The CRC’s greyhound racing proposal is a classic example of a proposal that fails to rise to the level of a constitutional matter. Former Chief Judge of the Florida Supreme Court Major Harding is one of many legal scholars who shares the view that the greyhound amendment should not be in the Constitution.
In a column Justice Harding recently wrote, he identified the proposed greyhound amendment as one of three CRC proposals that do not belong in the Constitution noting that Florida’s Constitution is already three times longer than the U.S. Constitution and is “riddled with countless, ordinary laws and specifics of government policy and regulation, such as confinement of pregnant pigs, that lessen its status.” The Editorial Board of the Tallahassee Democrat/USA TODAY NETWORK shares his view and correctly stated in an editorial that the greyhound proposal “ … can be done by statute and doesn’t need to be in the Constitution.”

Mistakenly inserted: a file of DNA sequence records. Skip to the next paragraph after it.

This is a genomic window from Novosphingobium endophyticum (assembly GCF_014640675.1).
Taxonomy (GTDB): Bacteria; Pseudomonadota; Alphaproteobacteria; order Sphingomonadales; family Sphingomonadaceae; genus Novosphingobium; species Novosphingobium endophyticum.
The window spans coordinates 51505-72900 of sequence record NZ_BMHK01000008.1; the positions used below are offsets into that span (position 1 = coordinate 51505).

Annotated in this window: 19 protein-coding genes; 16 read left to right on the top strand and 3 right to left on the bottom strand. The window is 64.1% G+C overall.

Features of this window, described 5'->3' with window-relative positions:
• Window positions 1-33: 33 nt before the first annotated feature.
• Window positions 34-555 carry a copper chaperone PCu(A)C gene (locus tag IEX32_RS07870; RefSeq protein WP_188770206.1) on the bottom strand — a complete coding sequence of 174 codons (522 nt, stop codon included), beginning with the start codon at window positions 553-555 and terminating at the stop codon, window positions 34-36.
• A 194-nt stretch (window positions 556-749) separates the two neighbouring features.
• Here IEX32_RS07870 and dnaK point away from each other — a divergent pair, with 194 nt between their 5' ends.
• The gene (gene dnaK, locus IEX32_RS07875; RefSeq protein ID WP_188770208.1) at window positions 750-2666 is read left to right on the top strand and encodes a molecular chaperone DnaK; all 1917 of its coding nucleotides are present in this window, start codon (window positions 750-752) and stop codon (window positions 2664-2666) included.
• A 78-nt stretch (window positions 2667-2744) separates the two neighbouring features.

Of the remaining CRC proposals — the greyhound amendment received the fewest votes in the full CRC. The greyhound proposal most certainly does not belong in the Constitution. In fact, you could call the proposal the “Pregnant Pig Amendment” of 2018. It is purely a legislative issue. In past years individuals have aggressively sought gaming rights, card rooms and slot machines, to ‘protect the historic pari-mutuel industry’ and to ‘enhance prize purses.’ Now, many of these same individuals seek to rid themselves of the ‘historic pari-mutuel industry’ so that they can maintain their gambling monopoly (the proposal is very clear about protection of all gaming monopolies) and enhance their profits because they will not have to roll any of the gaming proceeds into prize purses.